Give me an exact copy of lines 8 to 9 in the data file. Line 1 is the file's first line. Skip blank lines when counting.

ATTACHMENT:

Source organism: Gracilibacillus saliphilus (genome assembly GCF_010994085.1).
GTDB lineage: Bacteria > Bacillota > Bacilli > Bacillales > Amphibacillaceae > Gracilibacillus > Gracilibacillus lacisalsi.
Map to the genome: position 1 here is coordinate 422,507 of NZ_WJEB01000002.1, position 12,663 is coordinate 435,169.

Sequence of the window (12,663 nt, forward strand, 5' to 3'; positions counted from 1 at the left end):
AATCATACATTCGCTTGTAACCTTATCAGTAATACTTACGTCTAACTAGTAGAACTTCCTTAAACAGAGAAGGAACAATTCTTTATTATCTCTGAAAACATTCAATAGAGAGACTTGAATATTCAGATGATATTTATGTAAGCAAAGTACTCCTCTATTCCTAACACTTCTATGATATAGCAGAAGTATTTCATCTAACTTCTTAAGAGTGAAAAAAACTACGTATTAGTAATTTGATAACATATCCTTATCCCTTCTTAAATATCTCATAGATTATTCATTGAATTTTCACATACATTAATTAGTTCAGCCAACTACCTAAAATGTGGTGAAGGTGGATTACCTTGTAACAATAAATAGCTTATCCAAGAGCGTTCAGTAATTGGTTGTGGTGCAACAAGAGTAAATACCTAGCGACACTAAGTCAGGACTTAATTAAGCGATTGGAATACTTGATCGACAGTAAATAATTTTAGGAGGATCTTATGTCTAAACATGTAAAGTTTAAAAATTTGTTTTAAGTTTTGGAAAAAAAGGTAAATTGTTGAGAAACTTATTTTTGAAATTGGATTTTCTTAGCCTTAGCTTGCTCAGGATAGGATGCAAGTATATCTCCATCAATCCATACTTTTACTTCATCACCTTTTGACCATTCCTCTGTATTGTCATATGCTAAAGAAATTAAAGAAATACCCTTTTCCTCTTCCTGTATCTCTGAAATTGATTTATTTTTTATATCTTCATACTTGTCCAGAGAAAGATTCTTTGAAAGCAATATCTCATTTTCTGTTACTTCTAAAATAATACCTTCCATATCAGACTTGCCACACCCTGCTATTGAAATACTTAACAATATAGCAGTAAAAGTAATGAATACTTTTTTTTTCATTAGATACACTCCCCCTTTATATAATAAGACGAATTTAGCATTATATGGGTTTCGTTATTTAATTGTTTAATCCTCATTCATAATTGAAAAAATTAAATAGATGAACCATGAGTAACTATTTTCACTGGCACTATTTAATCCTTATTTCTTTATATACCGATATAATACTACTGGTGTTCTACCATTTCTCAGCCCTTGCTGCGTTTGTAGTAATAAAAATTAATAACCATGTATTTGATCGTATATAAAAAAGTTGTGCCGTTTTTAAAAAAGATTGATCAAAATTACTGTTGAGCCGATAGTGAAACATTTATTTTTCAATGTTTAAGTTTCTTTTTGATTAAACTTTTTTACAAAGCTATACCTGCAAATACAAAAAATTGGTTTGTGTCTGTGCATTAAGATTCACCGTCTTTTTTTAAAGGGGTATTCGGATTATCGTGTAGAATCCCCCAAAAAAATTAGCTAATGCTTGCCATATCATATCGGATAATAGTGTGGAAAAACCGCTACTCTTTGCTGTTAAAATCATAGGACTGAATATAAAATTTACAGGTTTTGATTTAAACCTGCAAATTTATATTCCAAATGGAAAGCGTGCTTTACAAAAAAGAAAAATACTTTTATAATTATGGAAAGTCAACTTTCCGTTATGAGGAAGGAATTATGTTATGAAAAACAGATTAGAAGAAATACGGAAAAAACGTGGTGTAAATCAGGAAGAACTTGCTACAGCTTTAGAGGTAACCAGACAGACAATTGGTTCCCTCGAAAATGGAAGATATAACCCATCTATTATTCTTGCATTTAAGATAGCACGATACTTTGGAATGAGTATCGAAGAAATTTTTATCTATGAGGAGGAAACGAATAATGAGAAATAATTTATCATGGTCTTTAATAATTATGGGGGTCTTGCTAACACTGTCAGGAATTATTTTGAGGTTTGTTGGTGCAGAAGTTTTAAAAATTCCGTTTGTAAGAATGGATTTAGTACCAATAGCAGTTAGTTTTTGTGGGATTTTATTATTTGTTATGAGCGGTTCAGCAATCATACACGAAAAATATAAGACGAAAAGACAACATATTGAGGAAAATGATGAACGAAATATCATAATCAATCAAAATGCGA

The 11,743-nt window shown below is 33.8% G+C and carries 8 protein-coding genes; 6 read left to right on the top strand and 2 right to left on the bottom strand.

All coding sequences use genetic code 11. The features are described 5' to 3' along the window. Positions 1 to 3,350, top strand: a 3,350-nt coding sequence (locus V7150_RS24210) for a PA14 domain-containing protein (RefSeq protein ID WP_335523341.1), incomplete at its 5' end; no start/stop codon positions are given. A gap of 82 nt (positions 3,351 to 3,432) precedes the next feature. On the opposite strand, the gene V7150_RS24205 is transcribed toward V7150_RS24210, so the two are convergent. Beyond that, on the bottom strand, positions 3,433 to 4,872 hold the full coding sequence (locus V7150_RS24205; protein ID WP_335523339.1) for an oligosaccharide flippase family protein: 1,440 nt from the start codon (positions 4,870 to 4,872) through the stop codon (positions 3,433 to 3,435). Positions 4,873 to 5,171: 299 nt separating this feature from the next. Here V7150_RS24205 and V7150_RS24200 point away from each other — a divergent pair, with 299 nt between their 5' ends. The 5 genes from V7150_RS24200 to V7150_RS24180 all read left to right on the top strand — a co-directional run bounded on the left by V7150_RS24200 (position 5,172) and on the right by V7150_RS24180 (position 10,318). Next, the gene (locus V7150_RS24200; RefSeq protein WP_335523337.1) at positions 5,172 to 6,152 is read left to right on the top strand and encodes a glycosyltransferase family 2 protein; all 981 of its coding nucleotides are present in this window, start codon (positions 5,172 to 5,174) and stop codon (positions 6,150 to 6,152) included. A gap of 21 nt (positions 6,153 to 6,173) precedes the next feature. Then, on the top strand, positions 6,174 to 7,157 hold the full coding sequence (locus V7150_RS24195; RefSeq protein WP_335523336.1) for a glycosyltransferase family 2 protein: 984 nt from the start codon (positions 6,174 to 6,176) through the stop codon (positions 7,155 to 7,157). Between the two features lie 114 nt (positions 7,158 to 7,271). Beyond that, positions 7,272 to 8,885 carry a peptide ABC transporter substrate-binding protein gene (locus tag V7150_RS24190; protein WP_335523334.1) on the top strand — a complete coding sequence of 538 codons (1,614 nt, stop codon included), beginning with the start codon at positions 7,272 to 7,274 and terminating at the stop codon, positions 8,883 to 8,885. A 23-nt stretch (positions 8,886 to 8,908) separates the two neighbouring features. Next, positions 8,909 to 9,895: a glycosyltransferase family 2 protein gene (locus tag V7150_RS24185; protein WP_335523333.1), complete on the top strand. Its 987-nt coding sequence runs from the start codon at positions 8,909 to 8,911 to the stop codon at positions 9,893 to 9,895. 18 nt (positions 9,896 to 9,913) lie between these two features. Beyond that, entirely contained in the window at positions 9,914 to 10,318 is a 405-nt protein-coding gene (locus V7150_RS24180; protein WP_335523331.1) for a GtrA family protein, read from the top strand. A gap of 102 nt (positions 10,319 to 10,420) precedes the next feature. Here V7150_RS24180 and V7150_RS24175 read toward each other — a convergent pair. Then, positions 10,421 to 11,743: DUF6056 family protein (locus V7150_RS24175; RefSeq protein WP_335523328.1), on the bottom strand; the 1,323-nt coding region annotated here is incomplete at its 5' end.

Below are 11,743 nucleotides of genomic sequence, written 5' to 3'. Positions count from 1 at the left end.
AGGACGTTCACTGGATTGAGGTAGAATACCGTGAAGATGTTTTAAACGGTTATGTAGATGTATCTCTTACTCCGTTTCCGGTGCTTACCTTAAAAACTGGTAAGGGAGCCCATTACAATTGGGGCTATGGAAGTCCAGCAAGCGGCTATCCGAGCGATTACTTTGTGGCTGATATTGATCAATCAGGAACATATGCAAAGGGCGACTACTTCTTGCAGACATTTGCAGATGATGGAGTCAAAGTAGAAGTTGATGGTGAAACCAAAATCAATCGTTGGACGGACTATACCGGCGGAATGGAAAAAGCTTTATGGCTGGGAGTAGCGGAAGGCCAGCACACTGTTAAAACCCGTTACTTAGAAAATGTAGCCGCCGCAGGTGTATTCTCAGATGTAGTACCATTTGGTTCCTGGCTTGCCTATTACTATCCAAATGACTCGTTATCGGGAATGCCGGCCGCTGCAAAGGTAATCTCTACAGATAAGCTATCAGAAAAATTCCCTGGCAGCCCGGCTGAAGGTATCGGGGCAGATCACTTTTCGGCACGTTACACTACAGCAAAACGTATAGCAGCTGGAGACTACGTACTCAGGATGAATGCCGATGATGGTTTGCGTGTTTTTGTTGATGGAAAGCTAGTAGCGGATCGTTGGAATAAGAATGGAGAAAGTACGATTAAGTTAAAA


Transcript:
Below are 11,743 nucleotides of genomic sequence, written 5' to 3'. Positions count from 1 at the left end.
AGGACGTTCACTGGATTGAGGTAGAATACCGTGAAGATGTTTTAAACGGTTATGTAGATGTATCTCTTACTCCGTTTCCGGTGCTTACCTTAAAAACTGGTAAGGGAGCCCATTACAATTGGGGCTATGGAAGTCCAGCAAGCGGCTATCCGAGCGATTACTTTGTGGCTGATATTGATCAATCAGGAACATATGCAAAGGGCGACTACTTCTTGCAGACATTTGCAGATGATGGAGTCAAAGTAGAAGTTGATGGTGAAACCAAAATCAATCGTTGGACGGACTATACCGGCGGAATGGAAAAAGCTTTATGGCTGGGAGTAGCGGAAGGCCAGCACACTGTTAAAACCCGTTACTTAGAAAATGTAGCCGCCGCAGGTGTATTCTCAGATGTAGTACCATTTGGTTCCTGGCTTGCCTATTACTATCCAAATGACTCGTTATCGGGAATGCCGGCCGCTGCAAAGGTAATCTCTACAGATAAGCTATCAGAAAAATTCCCTGGCAGCCCGGCTGAAGGTATCGGGGCAGATCACTTTTCGGCACGTTACACTACAGCAAAACGTATAGCAGCTGGAGACTACGTACTCAGGATGAATGCCGATGATGGTTTGCGTGTTTTTGTTGATGGAAAGCTAGTAGCGGATCGTTGGAATAAGAATGGAGAAAGTACGATTAAGTTAAAA